Resilience! In my group we try to engineer biology, and unfortunately sometimes biology fights back. As chemical engineers, we are used to turning a valve and having it stay where we put it, but when we try to engineer biology we are turning valves by changing expression of enzymes but more often than not the cell finds a way to return the ‘valve’ to the original position.

My students also learn how to integrate their knowledge of biology and engineering – I think not a lot of Mines students understand that this is a possibility but we can use the same types of models we apply to chemical plants to redesign cellular metabolism to make products we want.

What advice do you have for undergraduates interested in doing research in your field?

For any student interested in doing undergraduate research, I would tell them not to give up. It can be difficult to find a position in a lab, but just keep trying; when your experiments don’t work, don’t give up. For those specifically interested in metabolic engineering and synthetic biology, I would suggest that they take courses in biochemistry, microbiology and genetics. Find a research position (even if it isn’t in the field you want to pursue in graduate school). Join the Mines iGEM (international genetically engineered machine) team!

What kind of academic training, if any, will help the undergraduates that are interested in pursuing research with you?

A lot of students think they need to have extensive knowledge of biology, but that isn’t the case. Most of the time, students learn everything they need to know while in the lab. That being said, students who have taken CBEN 321 Genetics have a major advantage because they have already learned a lot of the skills necessary to be successful in my lab. Professor Ramey does a fantastic job embedding real research questions into the class.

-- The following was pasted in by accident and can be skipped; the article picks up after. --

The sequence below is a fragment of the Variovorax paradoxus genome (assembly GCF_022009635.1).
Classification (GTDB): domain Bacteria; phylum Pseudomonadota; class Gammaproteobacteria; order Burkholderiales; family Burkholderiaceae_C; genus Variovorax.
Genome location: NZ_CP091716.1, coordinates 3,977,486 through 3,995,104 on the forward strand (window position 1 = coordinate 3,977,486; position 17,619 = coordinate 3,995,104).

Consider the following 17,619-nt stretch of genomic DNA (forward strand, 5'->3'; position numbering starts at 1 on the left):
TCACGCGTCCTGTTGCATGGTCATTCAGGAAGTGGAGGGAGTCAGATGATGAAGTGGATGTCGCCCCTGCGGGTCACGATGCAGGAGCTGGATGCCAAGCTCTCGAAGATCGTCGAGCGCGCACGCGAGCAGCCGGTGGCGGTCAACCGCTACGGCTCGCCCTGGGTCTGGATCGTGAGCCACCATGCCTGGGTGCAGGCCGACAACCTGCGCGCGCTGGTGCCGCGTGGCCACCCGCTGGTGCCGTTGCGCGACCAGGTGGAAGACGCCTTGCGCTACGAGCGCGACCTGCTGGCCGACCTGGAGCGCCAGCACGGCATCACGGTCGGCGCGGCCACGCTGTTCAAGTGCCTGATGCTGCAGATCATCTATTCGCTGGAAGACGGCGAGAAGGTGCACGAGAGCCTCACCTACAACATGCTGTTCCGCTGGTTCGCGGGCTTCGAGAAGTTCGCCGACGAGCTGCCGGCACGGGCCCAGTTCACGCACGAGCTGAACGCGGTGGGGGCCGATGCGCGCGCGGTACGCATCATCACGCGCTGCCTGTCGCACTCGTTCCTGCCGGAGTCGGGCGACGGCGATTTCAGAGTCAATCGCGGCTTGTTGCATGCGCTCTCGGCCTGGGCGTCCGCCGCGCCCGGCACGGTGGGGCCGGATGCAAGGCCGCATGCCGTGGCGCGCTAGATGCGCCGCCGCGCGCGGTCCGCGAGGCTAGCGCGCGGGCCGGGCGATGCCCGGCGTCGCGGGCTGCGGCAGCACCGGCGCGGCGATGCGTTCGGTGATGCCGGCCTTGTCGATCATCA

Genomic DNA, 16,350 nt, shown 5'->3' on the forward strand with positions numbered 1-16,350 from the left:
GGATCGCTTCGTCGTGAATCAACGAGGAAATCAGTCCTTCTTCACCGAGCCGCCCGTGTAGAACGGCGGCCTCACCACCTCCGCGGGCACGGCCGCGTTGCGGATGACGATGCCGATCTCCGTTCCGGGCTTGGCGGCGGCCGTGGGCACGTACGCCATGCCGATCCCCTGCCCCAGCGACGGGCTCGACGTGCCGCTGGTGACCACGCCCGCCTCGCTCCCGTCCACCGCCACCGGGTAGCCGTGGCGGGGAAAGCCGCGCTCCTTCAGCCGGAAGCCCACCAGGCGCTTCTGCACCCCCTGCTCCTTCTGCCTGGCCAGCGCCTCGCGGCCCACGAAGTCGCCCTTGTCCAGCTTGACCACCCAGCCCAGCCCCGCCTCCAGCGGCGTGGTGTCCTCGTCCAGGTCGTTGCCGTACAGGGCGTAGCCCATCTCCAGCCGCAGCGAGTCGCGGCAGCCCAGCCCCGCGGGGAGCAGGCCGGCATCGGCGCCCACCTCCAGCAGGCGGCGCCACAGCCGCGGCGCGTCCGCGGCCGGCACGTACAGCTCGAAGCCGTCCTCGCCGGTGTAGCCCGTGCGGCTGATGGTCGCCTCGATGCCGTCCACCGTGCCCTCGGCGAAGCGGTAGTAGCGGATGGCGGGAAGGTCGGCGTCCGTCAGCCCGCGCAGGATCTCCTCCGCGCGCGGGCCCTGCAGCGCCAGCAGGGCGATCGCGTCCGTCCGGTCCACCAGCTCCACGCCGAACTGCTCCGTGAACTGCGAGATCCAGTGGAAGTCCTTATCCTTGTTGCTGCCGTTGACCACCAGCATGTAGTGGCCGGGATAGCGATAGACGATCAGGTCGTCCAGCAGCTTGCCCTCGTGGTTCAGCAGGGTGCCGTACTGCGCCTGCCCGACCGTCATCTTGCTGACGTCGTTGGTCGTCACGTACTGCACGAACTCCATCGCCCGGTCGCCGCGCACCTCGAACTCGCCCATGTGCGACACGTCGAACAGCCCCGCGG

Share with us any tricks or habits that you’ve developed to help you stay resilient in the face of obstacles?

Research is hard. No matter how good you are, you will face a lot of rejection and failures. Thankfully, my parents taught me not to be afraid of failure. One of my mom’s favorite sayings was “you have a no, why not try for yes?” Having this mindset helps because I don’t feel like I lost anything by trying and if it does work, it is just icing on the cake.

Also, I have a quote on my wall from Theodore Roosevelt “It is hard to fail, but it is worse never to have tried to succeed.” I look at this every time I get a rejection letter about a grant to keep me optimistic.

What skills do undergraduate students develop in the process of conducting research in your lab?

My lab has two main types of projects: experimental and computational. Students working in the lab learn either molecular biology skills (DNA extraction, PCR, cloning, screening and selection of mutants, etc) or analytical chemistry (GC/MS and LC/MS/MS). Computational projects require the students to learn about bioinformatics and computer programming (R, python, Matlab).

What advice do you have for students to overcome failures and setbacks in research?  

I remember vividly as a graduate student I had a hard time just getting my algae to grow. I called home one day and was telling my dad about how frustrated I was and he said “If it was easy it would be called search, not research.” To this day, I think about that every time I have a setback or am facing a challenge. We are doing something that is difficult, but part of the reason we are interested in doing it is because it is difficult.